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Penguins re-sign Marcus Pettersson to one-year deal

A look at how the Penguins will stay under the salary cap now

NHL: APR 14 Stanley Cup Playoffs First Round - Islanders at Penguins Photo by Jeanine Leech/Icon Sportswire via Getty Images

It was a longer free agency than most expected for Marcus Pettersson, but with training camp about to kick off the Penguins have re-signed their promising young defenseman to a one year deal for 2019-20.

Pettersson only gets his qualifying offer, a 10% raise off of his last contract instead of a more lucrative longer deal. As a restricted free agent with no arbitration rights, the Pens held all the leverage this summer with Pettersson, this is basically the lowest possible salary he could have coming off his ELC, and it (unfortunately for the player) was all Pittsburgh could afford to due based on their current salary structure.

Pittsburgh made no secret that they wanted to lock Pettersson up long-term after a breakout 2018-19 that saw the team acquire him from Anaheim and then go onto play very well. However the salary cap constraints meant there was no space for a longer contract, which likely would have started with a $3 in it for annual salary.

Instead, Pettersson has little other choice but to accept this short deal and bet on himself to have a great season. If so, next summer could be when he cashes in. The Pens have signed similar left-handed young defenders over the years like Brian Dumoulin (six years, $4.1m per) and Olli Maatta (six years, $4.083m per) so another strong season for Pettersson could pay off and turn that “$3” into a “$4” on a longer contract.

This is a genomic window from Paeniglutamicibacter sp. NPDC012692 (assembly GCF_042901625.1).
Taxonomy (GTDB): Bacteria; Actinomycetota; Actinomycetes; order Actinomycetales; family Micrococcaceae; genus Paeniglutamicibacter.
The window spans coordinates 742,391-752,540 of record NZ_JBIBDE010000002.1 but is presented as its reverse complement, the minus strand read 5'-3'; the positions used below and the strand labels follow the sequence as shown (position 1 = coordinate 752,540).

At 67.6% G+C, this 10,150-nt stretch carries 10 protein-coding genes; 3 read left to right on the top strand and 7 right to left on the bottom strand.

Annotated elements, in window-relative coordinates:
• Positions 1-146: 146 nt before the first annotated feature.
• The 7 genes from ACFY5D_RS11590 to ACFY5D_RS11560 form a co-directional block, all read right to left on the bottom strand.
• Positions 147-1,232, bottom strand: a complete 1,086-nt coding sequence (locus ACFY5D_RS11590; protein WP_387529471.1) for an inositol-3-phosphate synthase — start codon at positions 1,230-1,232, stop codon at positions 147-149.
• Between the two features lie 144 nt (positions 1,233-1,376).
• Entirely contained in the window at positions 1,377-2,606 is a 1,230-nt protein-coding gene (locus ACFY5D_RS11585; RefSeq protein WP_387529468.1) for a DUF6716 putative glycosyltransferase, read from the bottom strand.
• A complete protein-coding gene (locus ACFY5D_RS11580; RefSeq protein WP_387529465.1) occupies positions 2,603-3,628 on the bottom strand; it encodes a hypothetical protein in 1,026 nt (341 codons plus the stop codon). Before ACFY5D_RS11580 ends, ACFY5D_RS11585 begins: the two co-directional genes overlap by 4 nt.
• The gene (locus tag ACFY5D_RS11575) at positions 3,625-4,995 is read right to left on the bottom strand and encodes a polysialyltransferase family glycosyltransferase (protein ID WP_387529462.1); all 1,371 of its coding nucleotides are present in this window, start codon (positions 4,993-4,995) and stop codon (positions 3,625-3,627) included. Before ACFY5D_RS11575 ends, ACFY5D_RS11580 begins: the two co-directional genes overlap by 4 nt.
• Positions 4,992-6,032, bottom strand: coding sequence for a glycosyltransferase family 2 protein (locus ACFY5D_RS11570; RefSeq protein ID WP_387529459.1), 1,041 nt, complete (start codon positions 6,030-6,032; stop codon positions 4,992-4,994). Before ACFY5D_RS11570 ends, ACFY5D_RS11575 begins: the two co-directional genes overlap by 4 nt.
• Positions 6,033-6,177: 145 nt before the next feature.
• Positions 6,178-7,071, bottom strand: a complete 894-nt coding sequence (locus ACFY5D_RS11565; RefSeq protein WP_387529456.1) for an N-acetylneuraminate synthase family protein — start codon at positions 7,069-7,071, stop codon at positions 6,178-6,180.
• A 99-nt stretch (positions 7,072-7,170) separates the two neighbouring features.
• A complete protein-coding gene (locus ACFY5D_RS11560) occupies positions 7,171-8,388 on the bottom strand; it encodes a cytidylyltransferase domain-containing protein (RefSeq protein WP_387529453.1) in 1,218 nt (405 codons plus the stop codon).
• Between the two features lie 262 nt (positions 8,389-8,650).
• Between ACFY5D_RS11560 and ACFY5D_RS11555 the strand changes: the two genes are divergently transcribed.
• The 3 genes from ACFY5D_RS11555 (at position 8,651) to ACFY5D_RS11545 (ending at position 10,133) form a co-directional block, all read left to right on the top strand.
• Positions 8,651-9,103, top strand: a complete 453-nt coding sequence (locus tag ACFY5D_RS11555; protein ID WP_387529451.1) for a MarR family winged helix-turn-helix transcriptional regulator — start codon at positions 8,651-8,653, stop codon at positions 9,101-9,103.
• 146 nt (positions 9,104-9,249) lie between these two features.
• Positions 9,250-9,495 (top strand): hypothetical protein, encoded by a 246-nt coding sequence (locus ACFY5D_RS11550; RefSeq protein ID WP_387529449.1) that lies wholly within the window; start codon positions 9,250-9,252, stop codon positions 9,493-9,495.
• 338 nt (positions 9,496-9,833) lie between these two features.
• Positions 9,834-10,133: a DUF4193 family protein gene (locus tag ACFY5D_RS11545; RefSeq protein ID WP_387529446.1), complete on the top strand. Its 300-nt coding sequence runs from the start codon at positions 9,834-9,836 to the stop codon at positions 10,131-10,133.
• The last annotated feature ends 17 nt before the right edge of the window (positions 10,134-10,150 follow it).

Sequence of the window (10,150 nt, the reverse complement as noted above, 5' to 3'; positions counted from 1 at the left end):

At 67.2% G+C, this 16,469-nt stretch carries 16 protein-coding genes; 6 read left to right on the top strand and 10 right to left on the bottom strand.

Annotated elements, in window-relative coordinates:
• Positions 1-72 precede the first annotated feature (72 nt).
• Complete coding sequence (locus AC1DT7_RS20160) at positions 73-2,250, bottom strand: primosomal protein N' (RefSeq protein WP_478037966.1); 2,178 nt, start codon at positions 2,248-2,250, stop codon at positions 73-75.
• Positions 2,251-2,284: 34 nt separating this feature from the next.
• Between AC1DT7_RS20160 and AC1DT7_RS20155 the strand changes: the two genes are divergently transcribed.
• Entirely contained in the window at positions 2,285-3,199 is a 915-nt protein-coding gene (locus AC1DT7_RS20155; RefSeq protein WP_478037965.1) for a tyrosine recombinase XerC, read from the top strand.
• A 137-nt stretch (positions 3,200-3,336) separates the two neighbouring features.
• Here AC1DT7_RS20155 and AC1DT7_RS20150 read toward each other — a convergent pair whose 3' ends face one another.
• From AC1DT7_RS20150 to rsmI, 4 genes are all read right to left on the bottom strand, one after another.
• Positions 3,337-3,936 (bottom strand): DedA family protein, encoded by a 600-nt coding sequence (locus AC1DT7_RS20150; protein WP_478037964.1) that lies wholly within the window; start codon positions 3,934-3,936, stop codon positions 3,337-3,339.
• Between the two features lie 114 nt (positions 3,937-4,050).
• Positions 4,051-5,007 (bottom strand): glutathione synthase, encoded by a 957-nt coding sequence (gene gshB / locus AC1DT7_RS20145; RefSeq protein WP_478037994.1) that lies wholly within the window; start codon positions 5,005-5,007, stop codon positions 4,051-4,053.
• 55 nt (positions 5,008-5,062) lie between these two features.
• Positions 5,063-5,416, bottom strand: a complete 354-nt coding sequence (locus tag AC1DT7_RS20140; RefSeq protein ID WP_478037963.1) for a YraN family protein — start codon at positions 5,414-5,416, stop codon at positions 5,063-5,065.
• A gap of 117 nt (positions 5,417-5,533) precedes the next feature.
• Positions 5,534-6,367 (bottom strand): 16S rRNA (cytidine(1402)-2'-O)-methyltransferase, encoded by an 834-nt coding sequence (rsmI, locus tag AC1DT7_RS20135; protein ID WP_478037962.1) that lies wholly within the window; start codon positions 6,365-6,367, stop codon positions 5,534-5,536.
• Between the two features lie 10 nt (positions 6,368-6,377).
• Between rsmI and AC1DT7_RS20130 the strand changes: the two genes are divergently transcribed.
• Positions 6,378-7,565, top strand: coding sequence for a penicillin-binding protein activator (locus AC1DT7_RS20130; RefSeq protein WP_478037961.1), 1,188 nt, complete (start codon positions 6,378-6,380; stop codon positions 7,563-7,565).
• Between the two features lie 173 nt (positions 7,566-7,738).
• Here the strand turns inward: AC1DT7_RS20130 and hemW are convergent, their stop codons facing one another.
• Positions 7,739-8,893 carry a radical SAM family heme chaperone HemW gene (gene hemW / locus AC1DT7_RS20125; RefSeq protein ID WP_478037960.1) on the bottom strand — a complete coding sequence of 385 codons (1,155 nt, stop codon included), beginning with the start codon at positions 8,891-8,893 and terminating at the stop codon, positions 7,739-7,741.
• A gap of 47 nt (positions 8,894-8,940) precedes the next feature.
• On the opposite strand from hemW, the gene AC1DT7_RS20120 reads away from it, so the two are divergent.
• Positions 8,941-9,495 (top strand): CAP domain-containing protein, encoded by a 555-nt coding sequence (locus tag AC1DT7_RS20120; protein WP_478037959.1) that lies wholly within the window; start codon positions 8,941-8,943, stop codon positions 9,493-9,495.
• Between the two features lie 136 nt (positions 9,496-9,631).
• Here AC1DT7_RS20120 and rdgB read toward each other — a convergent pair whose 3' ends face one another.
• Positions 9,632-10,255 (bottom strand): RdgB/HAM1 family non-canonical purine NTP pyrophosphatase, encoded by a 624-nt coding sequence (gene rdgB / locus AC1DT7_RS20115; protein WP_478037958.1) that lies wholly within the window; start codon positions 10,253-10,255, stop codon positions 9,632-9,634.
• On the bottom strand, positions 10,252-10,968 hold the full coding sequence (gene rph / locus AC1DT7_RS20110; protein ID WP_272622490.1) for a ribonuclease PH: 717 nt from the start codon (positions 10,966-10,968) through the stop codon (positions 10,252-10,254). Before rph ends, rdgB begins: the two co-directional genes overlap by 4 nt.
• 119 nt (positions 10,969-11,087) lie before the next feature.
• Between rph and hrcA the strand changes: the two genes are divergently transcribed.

For the team, how will this affect their salary cap overall? We explained this process in August here.

Basically, prior to Pettersson re-signing, if you counted on a 22-man roster (13 forwards, 6 defensemen+MP as the seventh, 2 goalies) and the small bonus overage from last season, Pittsburgh had almost $1.4 million in cap space. This assumes that Juuso Riikola will be assigned to the AHL prior to the start of the regular season.

Now with Pettersson in the fold for almost $900k, the team would have about $300-500k in space under the upper limit if they go with seven defensemen out of training camp, depending on if they chose to send Juuso Riikola or Chad Ruhwedel down.

So there you have it, the Pens don’t have a ton of space under the cap and now any moves they will want to make during the season will have to primarily focus on the financial aspect. Should the team need a trade one would think that surely the first candidates would be players without a no-trade clause that make significant salary (Bryan Rust, Nick Bjugstad, Erik Gudbranson) as the most fitting candidates to be moved.

For now though, the good news is the Pens have re-signed an important player for this season in Pettersson and not had to make a major move in order to do so.